Greenpeace released what they’re calling a “parody video of Procter & Gamble’s ‘Thank You Mom’ advertisement showing how P&G’s supply chain is contributing to the orphaning of orangutans.” The video (which I really don’t think qualifies as a “parody”) uses that commercial to point out the hypocrisy in P&G’s maintenance of a wholesome image while the company continues a dubious environmental record. Greenpeace’s video ends with the message: “Destroying forests for palm oil plantations means some of us no longer have a mom. Thank you, P&G.” (before directing viewers to their campaign site).
Specifically, Greenpeace is maintaining that Procter & Gamble — like Unilever, whom the organization targeted back in 2007 and who just happened to team up with P&G in a European washing powder price-fixing scheme in 2011 — is obtaining its palm oil from sources contributing to vast deforestation in Indonesia. The company’s palm oil sourcing practices, Greenpeace says they found in a yearlong report, are not only orphaning orangutans but also contributing to the extinction of the Sumatran tiger.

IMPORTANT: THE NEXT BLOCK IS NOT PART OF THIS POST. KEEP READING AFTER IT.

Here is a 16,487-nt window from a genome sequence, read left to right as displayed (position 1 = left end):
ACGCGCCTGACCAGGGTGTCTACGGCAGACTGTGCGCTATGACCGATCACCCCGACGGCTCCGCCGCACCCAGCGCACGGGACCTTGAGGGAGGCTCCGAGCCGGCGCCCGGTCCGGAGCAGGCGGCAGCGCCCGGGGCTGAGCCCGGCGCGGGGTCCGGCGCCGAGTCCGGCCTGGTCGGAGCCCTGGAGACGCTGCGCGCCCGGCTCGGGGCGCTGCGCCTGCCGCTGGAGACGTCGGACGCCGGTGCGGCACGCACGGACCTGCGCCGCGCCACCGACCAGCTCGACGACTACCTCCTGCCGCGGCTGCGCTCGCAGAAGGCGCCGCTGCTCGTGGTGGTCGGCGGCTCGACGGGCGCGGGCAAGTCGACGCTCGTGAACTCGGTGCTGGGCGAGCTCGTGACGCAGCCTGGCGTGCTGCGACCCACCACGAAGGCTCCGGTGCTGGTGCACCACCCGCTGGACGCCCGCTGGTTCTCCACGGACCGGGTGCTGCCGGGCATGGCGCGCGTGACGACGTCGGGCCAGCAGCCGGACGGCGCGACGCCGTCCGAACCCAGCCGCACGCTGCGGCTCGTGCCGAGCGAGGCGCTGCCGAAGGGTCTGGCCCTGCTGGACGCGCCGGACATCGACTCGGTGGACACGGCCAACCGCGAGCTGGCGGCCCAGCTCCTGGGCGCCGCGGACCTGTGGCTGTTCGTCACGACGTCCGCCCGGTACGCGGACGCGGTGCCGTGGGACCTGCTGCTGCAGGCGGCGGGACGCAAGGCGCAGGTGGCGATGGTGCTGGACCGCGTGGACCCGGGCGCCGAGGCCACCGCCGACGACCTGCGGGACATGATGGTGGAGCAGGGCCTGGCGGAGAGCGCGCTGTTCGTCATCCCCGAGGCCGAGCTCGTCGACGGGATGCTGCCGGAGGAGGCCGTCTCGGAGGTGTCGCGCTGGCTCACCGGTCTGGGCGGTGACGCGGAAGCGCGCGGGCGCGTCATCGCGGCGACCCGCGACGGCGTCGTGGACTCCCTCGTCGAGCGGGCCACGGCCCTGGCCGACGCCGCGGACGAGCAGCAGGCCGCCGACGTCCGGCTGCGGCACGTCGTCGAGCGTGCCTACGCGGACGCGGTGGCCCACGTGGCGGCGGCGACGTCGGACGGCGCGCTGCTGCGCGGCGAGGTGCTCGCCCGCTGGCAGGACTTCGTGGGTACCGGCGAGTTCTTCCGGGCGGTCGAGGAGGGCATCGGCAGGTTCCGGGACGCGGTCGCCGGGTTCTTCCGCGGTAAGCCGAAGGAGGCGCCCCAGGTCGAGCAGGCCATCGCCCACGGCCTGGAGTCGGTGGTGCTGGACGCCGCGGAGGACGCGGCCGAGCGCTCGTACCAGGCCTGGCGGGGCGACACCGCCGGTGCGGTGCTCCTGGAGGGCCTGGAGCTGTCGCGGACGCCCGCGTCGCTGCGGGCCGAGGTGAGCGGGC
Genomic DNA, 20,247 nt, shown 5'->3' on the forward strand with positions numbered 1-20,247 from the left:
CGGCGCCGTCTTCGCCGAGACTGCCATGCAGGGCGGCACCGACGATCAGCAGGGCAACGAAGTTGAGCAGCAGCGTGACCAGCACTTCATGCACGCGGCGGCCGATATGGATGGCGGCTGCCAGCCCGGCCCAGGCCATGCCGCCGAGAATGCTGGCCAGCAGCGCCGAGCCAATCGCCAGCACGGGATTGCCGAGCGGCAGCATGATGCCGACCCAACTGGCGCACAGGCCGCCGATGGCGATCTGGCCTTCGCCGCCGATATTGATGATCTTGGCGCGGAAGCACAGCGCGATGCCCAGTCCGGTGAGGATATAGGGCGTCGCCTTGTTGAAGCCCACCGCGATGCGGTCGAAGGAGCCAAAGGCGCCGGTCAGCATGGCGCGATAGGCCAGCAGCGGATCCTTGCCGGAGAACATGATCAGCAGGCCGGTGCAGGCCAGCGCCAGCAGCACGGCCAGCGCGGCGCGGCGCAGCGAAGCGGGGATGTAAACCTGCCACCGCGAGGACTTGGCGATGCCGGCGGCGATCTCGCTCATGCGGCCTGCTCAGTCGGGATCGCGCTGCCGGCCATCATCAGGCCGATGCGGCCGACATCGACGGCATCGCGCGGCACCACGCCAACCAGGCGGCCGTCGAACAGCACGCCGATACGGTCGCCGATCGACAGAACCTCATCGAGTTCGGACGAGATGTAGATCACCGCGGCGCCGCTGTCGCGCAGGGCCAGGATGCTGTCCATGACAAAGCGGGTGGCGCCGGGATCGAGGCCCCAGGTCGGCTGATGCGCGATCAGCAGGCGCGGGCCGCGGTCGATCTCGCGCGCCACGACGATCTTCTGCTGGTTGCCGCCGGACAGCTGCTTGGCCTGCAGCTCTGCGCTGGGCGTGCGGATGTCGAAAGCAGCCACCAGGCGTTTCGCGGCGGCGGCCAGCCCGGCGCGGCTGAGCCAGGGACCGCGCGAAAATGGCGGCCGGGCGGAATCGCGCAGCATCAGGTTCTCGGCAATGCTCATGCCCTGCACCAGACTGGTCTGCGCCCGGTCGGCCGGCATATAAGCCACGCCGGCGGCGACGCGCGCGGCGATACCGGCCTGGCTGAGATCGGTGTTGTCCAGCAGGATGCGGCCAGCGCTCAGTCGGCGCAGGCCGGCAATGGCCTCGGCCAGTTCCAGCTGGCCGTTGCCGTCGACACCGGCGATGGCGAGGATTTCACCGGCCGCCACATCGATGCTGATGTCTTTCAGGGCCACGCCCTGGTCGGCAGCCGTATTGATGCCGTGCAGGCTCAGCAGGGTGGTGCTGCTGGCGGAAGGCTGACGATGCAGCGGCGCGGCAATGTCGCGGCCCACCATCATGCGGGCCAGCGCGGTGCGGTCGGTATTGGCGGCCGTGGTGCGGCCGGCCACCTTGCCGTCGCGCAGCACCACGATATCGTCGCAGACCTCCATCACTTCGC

Greenpeace also organized a protest at Procter & Gamble’s downtown Cincinnati headquarters yesterday, where nine activists somehow got into the building, “rappelled down the 17-story twin towers of the…headquarters…and unfurled two enormous banners to protest deforestation linked to palm oil,” reports the Cincinnati Business Courier. The banners — which read (each accompanied by a Head and Shoulders logo) “Stop Putting Tiger Survival on the Line” and “Wipes Out Dandruff and Rainforests” — were “strung on wires between the two towers by the climbers, one of whom was wearing a tiger costume.” (You can view images from the protest here.)
Greenpeace is hoping the protest, along with the video and campaign site, will cause Procter & Gamble to reevaluate their palm oil sourcing methods. “While Procter & Gamble were advertising about motherhood, companies that produce palm oil for P&G have been making orphans out of orangutans. Together, we can get P&G to commit to only using forest-friendly palm oil,” said Greenpeace’s Areeba Hamid.
“We have already begun a full investigation of all claims made in the report,” P&G spokeswoman Lisa Popyk said, adding, “…we have committed to 100 percent sustainable sourcing of palm oil by 2015. We are working with our suppliers to ensure we deliver this commitment.”